Being a photographer has its less spectacular aspects, and cleaning gear is certainly one of them. While it may not be a very pleasant operation, it is without doubt a very necessary one.
Keeping your lenses clean is essential if you want to use them for a long time and if you care about image quality. No matter how much you try to protect your lens, it's still going to get dirty, especially if you shoot outdoors.
So we thought it'd be a good idea to show less experienced photographers how to clean their lenses. It's good to know that it's all about having the right gear. That starts with having a UV filter mounted on every lens you own. You'd be amazed how much trouble a simple filter like that can save you. It will protect the front element from grease, dust and scratches.
(Success Tip #1: Crazy new way to learn photography when you have little time to spare)
Speaking of the front element, it s the most vulnerable part of the lens, and it's very likely to get dirty. The first thing you need to avoid is wiping it with hard cloths. Don't even think about using your shirt, even if it's a kit lens we're talking about. Make sure you get rid of any dust particles by using a rocket blower. Every photographer should have one because they're efficient for cleaning lenses as well as camera sensors. If it's just a few dust particles, then blowing them away should do it. But if there's something more on the glass, like dry water droplets or fingerprints, you're going to need a more thorough approach.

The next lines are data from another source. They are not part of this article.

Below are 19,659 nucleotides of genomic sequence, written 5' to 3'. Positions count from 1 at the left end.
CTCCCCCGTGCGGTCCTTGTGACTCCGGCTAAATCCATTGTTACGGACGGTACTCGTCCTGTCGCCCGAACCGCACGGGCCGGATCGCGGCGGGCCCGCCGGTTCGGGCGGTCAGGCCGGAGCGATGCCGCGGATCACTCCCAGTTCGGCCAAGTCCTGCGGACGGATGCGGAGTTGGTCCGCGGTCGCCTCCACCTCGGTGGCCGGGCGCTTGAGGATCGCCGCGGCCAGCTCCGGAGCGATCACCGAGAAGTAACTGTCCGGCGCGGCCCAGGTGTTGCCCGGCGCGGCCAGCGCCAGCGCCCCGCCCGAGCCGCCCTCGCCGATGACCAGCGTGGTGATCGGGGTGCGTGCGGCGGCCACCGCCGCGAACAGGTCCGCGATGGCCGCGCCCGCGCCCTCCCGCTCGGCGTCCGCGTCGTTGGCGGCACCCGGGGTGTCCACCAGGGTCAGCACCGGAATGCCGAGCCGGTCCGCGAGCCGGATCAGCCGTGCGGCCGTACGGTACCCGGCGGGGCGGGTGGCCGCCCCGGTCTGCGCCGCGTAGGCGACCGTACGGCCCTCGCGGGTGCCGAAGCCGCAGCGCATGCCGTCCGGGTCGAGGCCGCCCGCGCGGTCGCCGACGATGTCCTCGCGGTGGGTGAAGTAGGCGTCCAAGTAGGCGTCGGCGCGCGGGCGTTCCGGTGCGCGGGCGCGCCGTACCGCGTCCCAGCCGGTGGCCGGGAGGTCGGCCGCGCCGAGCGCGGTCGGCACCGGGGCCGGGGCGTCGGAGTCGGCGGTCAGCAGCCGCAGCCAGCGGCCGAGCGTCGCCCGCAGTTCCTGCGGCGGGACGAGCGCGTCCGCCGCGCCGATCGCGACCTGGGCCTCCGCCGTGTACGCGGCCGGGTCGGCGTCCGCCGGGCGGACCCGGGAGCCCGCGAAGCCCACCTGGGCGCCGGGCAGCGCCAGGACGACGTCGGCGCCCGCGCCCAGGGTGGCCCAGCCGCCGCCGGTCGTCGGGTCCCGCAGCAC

There is the low cost solution of cleaning tissues. Some of them are dry and go together with lens cleaning fluid, others are already wet. They have a very fine texture that will prevent your lens from getting scratched.
If you're going to use a cleaning fluid or spray, don't go overboard. The best way to wipe a lens with a wet tissue is with horizontal moves instead of circular ones like you would be tempted. It's a far more effective way of cleaning the lens than just following its shape.
(Success Tip #2: The secret to selling more photography)
If things are even more serious, something like a LensPen will definitely make things better. It has a carbon tip that takes care of most stains. It's easy to use and very effective.
No article about cleaning camera gear would be complete without a video demonstration, so check out this cleaning tutorial from Tom Photoix.
As a final thought about cleaning lenses, don't ever attempt anything remotely close to what this guy is doing. I know many of you have already seen this tragic video, but for the sake of those who haven't, we're going to share it anyway.